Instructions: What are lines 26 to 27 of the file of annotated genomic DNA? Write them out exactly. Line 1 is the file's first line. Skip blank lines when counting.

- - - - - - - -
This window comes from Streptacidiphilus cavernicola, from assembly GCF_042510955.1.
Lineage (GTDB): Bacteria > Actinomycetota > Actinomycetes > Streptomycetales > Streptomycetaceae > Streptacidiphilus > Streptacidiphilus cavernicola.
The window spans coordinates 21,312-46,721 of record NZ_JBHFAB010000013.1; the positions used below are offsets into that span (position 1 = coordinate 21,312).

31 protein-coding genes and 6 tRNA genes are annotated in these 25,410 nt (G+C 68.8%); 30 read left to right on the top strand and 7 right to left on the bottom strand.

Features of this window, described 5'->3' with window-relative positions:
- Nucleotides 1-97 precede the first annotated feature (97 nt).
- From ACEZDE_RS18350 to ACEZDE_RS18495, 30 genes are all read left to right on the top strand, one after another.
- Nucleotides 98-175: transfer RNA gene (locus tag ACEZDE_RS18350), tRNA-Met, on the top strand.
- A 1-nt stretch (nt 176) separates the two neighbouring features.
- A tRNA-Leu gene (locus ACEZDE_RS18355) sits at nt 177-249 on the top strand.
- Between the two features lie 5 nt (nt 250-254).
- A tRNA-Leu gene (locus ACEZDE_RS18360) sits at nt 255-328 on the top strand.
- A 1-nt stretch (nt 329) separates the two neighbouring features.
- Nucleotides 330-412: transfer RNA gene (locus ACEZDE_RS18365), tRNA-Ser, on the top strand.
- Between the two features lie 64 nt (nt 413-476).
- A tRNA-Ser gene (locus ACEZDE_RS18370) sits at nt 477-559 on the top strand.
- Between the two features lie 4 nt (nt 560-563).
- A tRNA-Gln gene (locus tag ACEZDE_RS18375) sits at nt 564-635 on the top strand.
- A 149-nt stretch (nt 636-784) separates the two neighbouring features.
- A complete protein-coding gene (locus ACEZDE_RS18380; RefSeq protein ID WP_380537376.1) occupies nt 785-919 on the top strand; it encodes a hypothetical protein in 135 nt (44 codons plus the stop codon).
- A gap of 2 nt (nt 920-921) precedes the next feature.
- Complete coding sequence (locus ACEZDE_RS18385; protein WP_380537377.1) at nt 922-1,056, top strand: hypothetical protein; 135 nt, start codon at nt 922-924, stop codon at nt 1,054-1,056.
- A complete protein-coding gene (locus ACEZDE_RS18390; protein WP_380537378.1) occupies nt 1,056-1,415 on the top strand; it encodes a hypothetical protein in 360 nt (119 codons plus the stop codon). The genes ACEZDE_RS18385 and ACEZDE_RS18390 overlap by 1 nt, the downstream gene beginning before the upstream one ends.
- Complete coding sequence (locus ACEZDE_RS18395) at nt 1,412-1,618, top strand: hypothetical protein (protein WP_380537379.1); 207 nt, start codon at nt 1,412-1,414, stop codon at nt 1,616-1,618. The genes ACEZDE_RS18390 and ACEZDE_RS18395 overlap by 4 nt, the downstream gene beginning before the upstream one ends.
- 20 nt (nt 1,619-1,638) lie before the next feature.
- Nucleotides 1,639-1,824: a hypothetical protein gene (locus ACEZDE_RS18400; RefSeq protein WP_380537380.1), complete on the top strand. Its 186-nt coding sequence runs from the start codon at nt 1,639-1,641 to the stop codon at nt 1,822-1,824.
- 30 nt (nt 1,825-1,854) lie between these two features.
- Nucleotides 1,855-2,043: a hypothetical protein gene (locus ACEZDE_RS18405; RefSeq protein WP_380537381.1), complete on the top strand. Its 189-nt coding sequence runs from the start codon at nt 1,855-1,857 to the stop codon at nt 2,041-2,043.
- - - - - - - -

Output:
- Nucleotides 1,639-1,824: a hypothetical protein gene (locus ACEZDE_RS18400; RefSeq protein WP_380537380.1), complete on the top strand. Its 186-nt coding sequence runs from the start codon at nt 1,639-1,641 to the stop codon at nt 1,822-1,824.
- 30 nt (nt 1,825-1,854) lie between these two features.